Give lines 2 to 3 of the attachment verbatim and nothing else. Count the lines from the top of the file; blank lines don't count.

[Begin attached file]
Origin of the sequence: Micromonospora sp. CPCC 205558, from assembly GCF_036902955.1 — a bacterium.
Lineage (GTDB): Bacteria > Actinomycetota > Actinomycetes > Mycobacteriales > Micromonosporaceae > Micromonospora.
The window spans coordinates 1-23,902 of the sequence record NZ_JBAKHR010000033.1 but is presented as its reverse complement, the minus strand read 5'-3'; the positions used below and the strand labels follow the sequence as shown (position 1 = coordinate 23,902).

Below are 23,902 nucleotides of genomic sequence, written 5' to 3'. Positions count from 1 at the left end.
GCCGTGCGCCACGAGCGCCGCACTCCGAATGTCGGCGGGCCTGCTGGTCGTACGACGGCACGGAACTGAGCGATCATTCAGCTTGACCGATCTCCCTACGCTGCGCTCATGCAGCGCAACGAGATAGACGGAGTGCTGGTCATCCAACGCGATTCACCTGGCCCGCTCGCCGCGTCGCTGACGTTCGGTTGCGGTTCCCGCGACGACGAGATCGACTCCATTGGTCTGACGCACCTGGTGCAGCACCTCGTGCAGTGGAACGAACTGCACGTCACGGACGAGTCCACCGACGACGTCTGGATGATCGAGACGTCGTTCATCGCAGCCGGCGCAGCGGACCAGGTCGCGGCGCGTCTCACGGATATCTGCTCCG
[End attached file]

Lineage (GTDB): Bacteria > Actinomycetota > Actinomycetes > Mycobacteriales > Micromonosporaceae > Micromonospora.
The window spans coordinates 1-23,902 of the sequence record NZ_JBAKHR010000033.1 but is presented as its reverse complement, the minus strand read 5'-3'; the positions used below and the strand labels follow the sequence as shown (position 1 = coordinate 23,902).